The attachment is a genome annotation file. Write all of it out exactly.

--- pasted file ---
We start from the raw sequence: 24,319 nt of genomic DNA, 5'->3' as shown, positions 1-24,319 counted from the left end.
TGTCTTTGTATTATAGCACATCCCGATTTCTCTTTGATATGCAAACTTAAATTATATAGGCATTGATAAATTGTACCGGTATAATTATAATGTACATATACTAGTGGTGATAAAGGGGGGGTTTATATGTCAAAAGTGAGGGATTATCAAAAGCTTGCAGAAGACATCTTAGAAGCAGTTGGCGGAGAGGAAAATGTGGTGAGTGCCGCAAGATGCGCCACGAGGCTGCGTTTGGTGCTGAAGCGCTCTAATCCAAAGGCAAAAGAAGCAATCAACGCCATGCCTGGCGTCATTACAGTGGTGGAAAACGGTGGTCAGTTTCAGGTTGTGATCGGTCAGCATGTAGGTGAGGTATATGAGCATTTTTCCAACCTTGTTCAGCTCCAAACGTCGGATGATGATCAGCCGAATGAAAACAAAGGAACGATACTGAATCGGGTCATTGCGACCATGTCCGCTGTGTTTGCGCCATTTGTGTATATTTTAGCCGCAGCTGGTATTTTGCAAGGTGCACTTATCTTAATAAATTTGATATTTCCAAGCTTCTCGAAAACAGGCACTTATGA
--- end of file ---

We start from the raw sequence: 24,319 nt of genomic DNA, 5'->3' as shown, positions 1-24,319 counted from the left end.
TGTCTTTGTATTATAGCACATCCCGATTTCTCTTTGATATGCAAACTTAAATTATATAGGCATTGATAAATTGTACCGGTATAATTATAATGTACATATACTAGTGGTGATAAAGGGGGGGTTTATATGTCAAAAGTGAGGGATTATCAAAAGCTTGCAGAAGACATCTTAGAAGCAGTTGGCGGAGAGGAAAATGTGGTGAGTGCCGCAAGATGCGCCACGAGGCTGCGTTTGGTGCTGAAGCGCTCTAATCCAAAGGCAAAAGAAGCAATCAACGCCATGCCTGGCGTCATTACAGTGGTGGAAAACGGTGGTCAGTTTCAGGTTGTGATCGGTCAGCATGTAGGTGAGGTATATGAGCATTTTTCCAACCTTGTTCAGCTCCAAACGTCGGATGATGATCAGCCGAATGAAAACAAAGGAACGATACTGAATCGGGTCATTGCGACCATGTCCGCTGTGTTTGCGCCATTTGTGTATATTTTAGCCGCAGCTGGTATTTTGCAAGGTGCACTTATCTTAATAAATTTGATATTTCCAAGCTTCTCGAAAACAGGCACTTATGA